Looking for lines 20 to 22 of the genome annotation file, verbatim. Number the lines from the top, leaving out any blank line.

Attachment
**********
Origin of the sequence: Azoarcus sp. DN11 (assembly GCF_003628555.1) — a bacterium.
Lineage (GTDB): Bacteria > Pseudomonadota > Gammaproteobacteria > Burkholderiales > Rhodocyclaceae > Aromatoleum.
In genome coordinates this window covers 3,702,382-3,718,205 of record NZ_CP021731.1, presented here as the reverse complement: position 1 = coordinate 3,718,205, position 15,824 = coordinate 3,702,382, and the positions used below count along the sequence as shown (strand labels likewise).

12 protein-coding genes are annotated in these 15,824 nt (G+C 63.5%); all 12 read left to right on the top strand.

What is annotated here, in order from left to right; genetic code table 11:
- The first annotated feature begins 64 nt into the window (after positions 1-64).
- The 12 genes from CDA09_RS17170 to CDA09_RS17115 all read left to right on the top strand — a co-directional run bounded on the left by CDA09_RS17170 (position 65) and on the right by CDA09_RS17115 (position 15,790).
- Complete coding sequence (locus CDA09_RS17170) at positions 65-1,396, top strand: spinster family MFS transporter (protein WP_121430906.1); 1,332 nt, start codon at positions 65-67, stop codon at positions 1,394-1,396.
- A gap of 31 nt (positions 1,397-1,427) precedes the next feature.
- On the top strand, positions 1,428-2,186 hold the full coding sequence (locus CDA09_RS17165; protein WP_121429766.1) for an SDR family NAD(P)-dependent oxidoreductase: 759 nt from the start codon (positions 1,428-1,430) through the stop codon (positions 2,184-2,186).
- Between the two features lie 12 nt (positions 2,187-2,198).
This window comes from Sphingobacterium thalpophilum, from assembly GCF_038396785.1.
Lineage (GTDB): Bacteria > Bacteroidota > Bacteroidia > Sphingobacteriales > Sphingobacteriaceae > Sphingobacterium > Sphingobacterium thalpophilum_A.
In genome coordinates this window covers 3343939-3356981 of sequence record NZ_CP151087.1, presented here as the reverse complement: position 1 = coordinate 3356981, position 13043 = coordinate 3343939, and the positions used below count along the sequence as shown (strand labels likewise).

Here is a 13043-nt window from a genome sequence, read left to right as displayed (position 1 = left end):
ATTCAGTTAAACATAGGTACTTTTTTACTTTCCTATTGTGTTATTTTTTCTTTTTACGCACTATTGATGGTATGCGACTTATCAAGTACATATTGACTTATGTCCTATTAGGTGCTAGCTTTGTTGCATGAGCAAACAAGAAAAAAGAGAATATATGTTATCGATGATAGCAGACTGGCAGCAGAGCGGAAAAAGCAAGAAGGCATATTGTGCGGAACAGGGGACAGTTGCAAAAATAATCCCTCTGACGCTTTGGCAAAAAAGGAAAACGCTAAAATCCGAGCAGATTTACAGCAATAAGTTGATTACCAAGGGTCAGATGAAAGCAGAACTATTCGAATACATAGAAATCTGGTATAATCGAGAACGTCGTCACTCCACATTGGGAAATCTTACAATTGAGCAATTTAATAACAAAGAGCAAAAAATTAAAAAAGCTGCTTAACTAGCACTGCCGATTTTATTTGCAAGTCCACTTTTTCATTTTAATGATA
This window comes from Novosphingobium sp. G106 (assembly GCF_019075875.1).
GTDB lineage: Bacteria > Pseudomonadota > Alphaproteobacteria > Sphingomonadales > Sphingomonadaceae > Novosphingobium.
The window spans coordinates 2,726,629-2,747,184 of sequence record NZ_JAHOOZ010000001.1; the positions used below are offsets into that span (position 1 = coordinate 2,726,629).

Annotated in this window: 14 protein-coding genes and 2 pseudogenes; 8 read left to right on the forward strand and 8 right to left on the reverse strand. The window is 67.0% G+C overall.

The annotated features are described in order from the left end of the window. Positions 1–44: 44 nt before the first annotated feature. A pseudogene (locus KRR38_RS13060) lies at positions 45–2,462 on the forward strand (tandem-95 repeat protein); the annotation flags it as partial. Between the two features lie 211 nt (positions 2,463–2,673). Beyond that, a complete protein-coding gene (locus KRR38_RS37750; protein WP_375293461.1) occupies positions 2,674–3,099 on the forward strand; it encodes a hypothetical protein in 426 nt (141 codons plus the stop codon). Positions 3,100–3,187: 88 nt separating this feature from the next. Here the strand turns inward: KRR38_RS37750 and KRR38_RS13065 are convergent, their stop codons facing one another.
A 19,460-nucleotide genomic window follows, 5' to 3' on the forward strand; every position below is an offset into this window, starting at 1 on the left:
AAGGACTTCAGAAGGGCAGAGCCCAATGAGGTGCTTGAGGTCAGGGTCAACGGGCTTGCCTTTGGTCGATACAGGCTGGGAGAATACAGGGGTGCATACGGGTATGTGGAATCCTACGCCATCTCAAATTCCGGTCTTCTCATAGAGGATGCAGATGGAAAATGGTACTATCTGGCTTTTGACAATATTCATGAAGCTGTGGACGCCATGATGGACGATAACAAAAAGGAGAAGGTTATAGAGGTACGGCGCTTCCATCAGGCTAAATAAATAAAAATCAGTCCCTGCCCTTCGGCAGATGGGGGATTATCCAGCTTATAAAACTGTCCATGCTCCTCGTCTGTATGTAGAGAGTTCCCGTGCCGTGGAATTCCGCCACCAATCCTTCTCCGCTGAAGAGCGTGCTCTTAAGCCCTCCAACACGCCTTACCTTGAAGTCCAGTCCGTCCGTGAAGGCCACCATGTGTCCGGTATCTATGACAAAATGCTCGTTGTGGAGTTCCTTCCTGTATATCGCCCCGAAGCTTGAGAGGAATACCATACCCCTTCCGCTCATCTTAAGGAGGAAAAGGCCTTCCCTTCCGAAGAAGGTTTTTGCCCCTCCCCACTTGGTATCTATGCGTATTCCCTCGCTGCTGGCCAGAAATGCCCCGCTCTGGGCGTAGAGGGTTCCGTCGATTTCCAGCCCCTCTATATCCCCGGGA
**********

Annotated in this window: 14 protein-coding genes and 2 pseudogenes; 8 read left to right on the forward strand and 8 right to left on the reverse strand. The window is 67.0% G+C overall.

The annotated features are described in order from the left end of the window. Positions 1–44: 44 nt before the first annotated feature. A pseudogene (locus KRR38_RS13060) lies at positions 45–2,462 on the forward strand (tandem-95 repeat protein); the annotation flags it as partial. Between the two features lie 211 nt (positions 2,463–2,673). Beyond that, a complete protein-coding gene (locus KRR38_RS37750; protein WP_375293461.1) occupies positions 2,674–3,099 on the forward strand; it encodes a hypothetical protein in 426 nt (141 codons plus the stop codon). Positions 3,100–3,187: 88 nt separating this feature from the next. Here the strand turns inward: KRR38_RS37750 and KRR38_RS13065 are convergent, their stop codons facing one another.
A 19,460-nucleotide genomic window follows, 5' to 3' on the forward strand; every position below is an offset into this window, starting at 1 on the left: